Lawyers for Minnesota Senator Norm Coleman seem to only continue their lawsuits in an effort for Coleman to keep his seat, despite every recount of votes placing Coleman narrowly behind apparent winner Al Franken. On Tuesday, Minnesota state election officials opened and counted 351 absentee ballots that a three judge panel ordered needed to be legally counted despite attempts by lawyers hired by Coleman to suppress these votes, and this put Al Franken ahead by another 82 votes. Franken now leads by 312 votes, which is certainly no landslide by any means. No one will be calling Franken, "Landslide Al", anytime real soon. But it is pretty clear that Franken has probably won this senate seat. Yet lawsuits by Coleman will probably only continue to drag this thing out for a few more weeks.
Okay, Norm here's the deal. The United States is a representative democracy. And elections are held in which the guy with the most votes wins and represents the people. On November 2008, Republicans were facing some very tough times. George Bush fatigue tired-out many voters, the economy was sinking, and not every voter was very enegized by Sarah Palin or by the weak campaign effort by John McCain. In this bad tide for Republicans, Barack Obama was elected president with a big 9 and a half million vote margin, including a big win in Minnesota.
Oh certainly, Al Franken knew how to make things very hard for himself in a very Democratic year and in a very Democratic state. He nearly managed to lose this election by being so controversial, as many voters just couldn't quite take Franken entirely seriously. But in such a Democratic year, even Al Franken just couldn't quite blow this one for himself. Norm Coleman was facing this awful 2008 tide running against Republicans and just never had a really good chance to be re-elected, despite Al Franken being his opponent. The fact that he came as close to keeping his seat as he did was indeed a pretty good achievement. Many pretty good Republican senators such as compassionate conservative Gordon Smith of Oregon lost their senate seats despite relatively decent records on many issues. Smith even managed to work with Senator Kennedy on strengthening hate crimes legislation as well as work with Democratic Senator Ron Wyden on many issues. In the same vein, Coleman wasn't really a terrible senator by any means. But he faced a very difficult year for Republicans.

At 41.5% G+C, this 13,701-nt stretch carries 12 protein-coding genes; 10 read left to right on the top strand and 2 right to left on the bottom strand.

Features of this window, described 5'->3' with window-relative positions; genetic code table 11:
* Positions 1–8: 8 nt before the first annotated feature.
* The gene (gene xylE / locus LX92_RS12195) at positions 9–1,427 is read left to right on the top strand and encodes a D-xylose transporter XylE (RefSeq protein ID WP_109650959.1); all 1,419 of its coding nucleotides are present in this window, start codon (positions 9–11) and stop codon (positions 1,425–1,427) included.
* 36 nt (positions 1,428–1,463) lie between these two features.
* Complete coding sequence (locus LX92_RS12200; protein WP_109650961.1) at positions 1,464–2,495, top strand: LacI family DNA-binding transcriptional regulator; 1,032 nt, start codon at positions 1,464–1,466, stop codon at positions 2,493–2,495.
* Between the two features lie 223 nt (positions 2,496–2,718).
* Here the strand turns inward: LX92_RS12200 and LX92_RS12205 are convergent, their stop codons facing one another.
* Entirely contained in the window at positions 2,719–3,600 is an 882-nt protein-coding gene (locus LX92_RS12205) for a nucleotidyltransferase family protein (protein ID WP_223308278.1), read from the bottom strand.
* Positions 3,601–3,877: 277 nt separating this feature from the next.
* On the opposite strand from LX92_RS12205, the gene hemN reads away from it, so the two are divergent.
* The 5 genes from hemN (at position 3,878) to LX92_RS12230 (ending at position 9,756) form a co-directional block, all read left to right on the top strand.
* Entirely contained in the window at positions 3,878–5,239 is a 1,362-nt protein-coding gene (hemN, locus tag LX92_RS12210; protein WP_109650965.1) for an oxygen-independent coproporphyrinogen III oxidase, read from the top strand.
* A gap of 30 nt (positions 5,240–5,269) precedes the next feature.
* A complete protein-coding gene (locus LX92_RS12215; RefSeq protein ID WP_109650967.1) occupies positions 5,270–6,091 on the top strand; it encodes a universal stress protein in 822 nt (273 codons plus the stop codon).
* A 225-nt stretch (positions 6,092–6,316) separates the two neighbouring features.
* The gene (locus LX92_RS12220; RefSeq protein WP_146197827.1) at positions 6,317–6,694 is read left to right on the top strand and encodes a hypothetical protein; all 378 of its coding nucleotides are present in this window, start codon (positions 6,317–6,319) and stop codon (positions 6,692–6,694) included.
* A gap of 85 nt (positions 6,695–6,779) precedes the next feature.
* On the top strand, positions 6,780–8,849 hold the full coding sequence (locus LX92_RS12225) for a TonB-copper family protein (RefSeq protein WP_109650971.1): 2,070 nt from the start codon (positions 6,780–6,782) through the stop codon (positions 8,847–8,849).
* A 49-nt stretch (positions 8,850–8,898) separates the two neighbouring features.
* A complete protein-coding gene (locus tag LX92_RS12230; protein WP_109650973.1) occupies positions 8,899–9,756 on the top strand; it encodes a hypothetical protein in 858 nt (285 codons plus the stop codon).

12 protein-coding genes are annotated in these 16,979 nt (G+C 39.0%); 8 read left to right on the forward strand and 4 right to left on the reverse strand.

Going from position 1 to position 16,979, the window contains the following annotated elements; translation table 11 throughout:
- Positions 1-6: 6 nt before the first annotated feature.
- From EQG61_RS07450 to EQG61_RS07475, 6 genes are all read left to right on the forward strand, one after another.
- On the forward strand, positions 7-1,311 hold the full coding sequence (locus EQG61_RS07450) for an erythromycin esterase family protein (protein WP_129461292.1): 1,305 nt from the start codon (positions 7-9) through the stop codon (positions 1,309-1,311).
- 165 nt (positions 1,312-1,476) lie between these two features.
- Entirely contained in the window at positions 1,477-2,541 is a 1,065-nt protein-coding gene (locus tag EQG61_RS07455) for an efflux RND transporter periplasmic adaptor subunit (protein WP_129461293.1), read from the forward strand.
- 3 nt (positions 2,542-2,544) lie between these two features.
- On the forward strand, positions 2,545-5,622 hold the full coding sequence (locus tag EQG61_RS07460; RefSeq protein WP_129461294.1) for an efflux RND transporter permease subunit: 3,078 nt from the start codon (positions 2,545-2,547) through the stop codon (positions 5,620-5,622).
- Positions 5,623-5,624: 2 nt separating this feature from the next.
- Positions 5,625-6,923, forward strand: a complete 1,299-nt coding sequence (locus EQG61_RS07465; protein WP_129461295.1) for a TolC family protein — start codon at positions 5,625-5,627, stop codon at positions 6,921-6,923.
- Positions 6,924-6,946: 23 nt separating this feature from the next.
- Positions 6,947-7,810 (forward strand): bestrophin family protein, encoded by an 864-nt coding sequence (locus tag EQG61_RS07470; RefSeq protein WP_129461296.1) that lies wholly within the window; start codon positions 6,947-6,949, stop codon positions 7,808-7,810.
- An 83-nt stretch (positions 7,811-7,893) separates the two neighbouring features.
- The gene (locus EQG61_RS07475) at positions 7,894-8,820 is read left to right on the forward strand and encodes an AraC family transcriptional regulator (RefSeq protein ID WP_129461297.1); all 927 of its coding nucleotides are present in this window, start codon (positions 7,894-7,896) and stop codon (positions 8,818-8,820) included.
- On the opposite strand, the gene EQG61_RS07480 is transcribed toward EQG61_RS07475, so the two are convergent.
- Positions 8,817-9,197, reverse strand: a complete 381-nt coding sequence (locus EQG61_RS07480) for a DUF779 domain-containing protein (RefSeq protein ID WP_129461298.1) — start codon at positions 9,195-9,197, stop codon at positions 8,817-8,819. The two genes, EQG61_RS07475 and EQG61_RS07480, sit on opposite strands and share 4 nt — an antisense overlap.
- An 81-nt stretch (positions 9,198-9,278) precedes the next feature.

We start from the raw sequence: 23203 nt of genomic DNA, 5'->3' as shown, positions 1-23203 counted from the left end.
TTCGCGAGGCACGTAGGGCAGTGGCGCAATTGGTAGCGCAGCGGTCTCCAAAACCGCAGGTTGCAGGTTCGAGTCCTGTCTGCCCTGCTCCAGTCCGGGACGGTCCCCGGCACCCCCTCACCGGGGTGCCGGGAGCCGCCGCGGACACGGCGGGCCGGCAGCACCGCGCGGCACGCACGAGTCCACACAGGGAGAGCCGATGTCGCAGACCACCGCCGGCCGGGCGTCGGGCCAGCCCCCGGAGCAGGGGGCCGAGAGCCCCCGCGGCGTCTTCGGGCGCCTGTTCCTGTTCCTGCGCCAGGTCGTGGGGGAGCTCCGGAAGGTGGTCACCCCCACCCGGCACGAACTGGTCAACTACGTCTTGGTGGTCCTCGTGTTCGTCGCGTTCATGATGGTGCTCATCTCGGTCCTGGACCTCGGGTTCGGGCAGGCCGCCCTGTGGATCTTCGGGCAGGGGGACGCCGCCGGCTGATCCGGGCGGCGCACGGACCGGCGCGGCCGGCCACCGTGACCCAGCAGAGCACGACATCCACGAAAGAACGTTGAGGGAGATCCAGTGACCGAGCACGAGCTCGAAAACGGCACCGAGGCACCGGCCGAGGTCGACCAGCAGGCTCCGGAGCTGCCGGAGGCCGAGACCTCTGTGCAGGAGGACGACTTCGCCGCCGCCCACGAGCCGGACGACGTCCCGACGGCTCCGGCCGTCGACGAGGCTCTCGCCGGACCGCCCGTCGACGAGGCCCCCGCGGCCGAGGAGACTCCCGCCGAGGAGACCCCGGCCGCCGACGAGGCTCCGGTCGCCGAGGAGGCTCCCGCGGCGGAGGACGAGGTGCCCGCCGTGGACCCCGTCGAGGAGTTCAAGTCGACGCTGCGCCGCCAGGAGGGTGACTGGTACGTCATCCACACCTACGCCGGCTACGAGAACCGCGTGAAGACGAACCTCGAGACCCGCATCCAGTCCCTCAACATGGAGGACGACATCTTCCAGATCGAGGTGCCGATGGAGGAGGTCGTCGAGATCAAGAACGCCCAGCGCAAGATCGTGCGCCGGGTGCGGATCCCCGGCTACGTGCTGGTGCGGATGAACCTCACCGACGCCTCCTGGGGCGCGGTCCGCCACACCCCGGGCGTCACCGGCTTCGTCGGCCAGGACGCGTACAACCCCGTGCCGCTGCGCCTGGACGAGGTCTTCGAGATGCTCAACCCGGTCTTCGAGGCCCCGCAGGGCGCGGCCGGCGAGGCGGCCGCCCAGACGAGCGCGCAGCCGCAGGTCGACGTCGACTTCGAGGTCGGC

At some point, Coleman needs to recognize that elections are held to provide representation for citizens. And the citizens of Minnesota deserve to have someone represent them in Washington, even if it isn't Norm Coleman himself. There isn't any reason for Coleman to assume that the office is owed to him. If things were reversed, and Al Franken was consistently on the losing end of the vote count, after several recounts, lawsuits, court fights, etc., he would be expected to throw in the towel at some point.
Norm Coleman has left Minnesota without representation in Washington for months now. The November election is almost ancient history now. Coleman is highly unlikely to win this election despite lawsuit after lawsuit. You can't plan on winning an election by hoping to suppress the count of legally cast votes with lawsuits. Other than providing lawyers a lot of work, Coleman isn't really proving much of anything here other than a big personal ego trip.
For the good of his his state, Norm Coleman needs to throw in the towel and concede. But Coleman doesn't intend to quit. For Coleman's lawyers, the Minnesota state Supreme Court is only their next legal stop as Coleman hopes to drag this thing out even longer. And according to the Politico, Coleman faces several potentially serious ethics and even an FBI investigation into his business dealings with a benefactor. Even if Coleman pulls out some long shot legal victory to keep his seat in the senate, he faces a rocky path of serious legal issues that will dominate his term as senator.
Coleman needs to be a political realist here. Losing his senate seat might just be the best thing for both Minnesota and for Coleman.
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